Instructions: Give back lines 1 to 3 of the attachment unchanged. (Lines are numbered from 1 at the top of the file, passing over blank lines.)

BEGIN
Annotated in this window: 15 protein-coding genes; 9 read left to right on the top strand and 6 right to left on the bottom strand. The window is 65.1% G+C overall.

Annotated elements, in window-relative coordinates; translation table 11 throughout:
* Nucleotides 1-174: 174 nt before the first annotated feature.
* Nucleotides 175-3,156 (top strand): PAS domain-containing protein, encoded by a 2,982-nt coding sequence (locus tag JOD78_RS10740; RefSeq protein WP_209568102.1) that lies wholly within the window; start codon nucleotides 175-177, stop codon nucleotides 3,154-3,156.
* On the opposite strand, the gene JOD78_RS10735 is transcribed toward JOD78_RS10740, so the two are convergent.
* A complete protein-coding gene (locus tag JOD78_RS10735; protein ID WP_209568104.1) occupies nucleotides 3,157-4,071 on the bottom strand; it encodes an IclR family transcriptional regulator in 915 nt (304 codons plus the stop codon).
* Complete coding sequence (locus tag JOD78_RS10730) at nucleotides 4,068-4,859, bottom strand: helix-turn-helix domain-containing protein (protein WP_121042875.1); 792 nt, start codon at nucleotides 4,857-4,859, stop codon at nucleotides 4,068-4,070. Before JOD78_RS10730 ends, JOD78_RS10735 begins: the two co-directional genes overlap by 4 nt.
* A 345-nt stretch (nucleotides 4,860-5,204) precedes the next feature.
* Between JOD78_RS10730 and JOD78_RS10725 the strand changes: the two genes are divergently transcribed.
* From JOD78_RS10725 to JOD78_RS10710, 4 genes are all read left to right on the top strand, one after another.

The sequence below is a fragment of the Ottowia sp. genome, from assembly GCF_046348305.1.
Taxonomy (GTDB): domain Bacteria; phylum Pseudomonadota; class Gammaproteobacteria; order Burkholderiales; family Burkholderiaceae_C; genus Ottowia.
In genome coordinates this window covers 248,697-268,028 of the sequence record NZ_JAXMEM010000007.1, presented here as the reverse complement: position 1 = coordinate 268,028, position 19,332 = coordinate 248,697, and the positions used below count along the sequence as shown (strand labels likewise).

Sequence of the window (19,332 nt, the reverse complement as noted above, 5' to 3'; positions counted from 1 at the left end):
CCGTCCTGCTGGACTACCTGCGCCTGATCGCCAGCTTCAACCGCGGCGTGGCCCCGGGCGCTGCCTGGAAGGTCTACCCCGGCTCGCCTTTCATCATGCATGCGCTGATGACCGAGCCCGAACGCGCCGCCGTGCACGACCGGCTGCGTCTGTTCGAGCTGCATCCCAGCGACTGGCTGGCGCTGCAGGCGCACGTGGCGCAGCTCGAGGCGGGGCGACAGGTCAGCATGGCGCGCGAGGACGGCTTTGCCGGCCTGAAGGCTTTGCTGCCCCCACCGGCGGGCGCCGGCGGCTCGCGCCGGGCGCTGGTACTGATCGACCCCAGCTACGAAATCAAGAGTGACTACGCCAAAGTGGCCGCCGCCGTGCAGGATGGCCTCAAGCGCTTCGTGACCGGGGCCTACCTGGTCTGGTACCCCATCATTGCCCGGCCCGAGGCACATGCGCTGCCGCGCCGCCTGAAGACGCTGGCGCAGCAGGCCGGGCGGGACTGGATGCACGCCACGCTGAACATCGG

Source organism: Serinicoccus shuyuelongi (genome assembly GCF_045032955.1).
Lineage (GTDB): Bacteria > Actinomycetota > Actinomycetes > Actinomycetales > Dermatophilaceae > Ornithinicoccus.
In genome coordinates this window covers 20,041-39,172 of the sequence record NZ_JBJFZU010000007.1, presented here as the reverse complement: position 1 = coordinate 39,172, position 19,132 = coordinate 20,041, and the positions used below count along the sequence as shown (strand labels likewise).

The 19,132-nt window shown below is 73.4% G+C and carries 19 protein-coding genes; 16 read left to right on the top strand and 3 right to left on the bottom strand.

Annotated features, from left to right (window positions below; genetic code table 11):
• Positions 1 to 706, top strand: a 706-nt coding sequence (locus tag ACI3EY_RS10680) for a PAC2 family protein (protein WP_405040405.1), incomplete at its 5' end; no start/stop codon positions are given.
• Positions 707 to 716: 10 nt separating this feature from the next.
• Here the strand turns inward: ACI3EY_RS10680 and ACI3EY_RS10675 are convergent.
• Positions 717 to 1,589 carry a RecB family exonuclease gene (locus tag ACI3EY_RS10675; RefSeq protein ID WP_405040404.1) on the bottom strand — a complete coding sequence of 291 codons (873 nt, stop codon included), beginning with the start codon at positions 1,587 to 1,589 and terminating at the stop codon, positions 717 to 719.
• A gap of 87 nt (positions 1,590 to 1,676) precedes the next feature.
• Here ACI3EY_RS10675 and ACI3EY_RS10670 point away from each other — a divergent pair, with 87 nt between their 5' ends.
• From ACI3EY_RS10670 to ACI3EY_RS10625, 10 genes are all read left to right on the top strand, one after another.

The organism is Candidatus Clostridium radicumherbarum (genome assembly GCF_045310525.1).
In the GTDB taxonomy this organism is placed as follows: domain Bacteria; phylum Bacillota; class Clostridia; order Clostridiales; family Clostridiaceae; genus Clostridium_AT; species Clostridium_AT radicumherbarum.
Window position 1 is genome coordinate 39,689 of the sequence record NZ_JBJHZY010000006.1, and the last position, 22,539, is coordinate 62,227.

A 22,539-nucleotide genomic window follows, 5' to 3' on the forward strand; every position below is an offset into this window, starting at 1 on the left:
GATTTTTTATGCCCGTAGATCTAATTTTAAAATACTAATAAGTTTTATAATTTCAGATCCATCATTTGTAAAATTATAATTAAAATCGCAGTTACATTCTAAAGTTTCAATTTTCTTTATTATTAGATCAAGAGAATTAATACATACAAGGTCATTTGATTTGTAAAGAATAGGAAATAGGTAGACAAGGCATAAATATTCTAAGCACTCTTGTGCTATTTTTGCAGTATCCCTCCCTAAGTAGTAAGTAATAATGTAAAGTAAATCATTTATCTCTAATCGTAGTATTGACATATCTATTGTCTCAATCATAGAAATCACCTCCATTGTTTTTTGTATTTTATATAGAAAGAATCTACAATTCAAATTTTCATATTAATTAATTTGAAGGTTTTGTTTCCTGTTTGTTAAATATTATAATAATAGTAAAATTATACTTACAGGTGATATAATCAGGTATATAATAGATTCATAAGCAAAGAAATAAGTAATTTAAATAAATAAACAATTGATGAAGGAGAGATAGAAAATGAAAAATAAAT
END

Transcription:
Annotated in this window: 15 protein-coding genes; 9 read left to right on the top strand and 6 right to left on the bottom strand. The window is 65.1% G+C overall.

Annotated elements, in window-relative coordinates; translation table 11 throughout:
* Nucleotides 1-174: 174 nt before the first annotated feature.